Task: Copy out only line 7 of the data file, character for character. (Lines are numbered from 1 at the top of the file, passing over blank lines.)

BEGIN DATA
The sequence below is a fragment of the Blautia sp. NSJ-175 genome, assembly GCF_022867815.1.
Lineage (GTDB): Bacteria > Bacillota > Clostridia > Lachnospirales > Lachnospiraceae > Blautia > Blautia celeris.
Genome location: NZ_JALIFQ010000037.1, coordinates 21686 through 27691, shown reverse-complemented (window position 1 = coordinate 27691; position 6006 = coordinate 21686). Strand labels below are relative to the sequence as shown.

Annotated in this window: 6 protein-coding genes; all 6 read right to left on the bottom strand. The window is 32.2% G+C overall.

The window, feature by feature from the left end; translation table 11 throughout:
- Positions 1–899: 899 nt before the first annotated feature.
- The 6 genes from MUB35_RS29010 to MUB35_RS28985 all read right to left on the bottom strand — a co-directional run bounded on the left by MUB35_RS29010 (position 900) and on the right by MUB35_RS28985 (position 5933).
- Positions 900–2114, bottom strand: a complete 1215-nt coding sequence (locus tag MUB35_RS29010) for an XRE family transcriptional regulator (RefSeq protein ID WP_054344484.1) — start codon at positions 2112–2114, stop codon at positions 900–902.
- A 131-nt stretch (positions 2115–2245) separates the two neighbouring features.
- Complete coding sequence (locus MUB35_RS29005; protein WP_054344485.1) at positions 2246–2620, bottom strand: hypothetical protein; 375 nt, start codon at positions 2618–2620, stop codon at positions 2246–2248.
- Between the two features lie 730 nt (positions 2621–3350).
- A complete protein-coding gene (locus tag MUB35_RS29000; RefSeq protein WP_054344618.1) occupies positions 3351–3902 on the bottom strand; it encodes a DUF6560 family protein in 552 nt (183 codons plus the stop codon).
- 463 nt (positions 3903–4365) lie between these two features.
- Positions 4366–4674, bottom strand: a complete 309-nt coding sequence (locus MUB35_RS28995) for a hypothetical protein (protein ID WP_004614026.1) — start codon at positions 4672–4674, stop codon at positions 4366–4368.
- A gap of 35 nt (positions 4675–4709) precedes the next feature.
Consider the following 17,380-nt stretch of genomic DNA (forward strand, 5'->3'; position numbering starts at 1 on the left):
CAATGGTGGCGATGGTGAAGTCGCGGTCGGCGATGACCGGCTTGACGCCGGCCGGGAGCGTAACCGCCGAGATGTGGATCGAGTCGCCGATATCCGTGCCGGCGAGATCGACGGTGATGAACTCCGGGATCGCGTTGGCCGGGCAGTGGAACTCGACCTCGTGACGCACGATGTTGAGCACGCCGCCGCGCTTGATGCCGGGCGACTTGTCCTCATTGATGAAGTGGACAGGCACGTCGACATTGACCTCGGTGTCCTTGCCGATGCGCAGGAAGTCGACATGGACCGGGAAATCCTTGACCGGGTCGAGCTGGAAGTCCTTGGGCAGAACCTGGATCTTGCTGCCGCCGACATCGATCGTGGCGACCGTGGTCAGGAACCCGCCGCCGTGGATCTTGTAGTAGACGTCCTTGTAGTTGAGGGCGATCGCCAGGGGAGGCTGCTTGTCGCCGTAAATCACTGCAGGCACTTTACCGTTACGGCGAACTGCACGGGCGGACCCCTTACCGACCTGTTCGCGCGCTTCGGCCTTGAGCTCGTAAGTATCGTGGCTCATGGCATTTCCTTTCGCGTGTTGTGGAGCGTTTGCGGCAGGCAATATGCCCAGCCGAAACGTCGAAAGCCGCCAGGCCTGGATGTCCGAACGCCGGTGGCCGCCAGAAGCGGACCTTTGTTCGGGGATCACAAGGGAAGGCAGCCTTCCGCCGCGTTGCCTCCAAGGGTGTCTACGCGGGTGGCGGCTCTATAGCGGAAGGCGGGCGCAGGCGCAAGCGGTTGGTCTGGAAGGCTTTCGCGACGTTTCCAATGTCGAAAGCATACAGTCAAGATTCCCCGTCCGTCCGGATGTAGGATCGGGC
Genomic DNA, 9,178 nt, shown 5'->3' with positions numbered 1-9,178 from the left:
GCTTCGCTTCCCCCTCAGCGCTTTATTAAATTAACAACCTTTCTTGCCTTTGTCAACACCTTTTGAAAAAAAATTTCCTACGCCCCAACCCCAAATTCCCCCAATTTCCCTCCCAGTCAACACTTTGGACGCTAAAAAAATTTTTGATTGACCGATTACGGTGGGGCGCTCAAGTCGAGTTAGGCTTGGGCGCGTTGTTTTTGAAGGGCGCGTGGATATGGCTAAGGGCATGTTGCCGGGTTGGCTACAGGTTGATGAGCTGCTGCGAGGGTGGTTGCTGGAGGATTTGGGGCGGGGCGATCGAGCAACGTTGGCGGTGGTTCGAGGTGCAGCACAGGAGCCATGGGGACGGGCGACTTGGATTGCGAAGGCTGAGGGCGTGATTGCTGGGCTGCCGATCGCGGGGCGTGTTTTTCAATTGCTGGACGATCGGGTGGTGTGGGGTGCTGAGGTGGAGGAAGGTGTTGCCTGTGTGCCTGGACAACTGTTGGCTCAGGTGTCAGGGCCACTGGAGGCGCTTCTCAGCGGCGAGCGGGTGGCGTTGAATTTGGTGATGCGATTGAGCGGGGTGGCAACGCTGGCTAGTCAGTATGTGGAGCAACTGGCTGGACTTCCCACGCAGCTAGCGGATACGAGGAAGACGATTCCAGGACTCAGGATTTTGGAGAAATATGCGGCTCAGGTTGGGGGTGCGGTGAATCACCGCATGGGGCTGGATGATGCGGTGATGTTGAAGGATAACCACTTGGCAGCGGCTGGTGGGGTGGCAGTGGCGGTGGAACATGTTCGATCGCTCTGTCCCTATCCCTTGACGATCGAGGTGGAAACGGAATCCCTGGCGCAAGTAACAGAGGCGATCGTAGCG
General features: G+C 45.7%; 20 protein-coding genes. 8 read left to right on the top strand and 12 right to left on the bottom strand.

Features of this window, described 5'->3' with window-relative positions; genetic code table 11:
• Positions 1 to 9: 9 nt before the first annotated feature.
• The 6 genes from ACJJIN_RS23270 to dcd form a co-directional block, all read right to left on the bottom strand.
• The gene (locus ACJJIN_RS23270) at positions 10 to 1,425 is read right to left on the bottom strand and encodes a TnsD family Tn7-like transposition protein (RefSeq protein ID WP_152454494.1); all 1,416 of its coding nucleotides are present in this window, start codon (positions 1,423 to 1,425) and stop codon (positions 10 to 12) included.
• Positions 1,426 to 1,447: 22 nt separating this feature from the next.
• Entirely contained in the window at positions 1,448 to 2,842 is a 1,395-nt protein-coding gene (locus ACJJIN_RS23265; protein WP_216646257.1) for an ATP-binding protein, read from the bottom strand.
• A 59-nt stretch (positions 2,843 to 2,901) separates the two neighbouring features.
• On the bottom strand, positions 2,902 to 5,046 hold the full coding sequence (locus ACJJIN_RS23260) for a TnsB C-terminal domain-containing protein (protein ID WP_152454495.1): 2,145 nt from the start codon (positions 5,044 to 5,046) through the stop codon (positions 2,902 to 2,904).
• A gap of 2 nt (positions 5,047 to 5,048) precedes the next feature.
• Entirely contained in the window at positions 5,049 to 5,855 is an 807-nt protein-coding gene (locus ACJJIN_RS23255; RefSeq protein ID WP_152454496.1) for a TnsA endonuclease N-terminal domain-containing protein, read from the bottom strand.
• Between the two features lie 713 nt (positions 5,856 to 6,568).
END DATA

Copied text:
- The 6 genes from MUB35_RS29010 to MUB35_RS28985 all read right to left on the bottom strand — a co-directional run bounded on the left by MUB35_RS29010 (position 900) and on the right by MUB35_RS28985 (position 5933).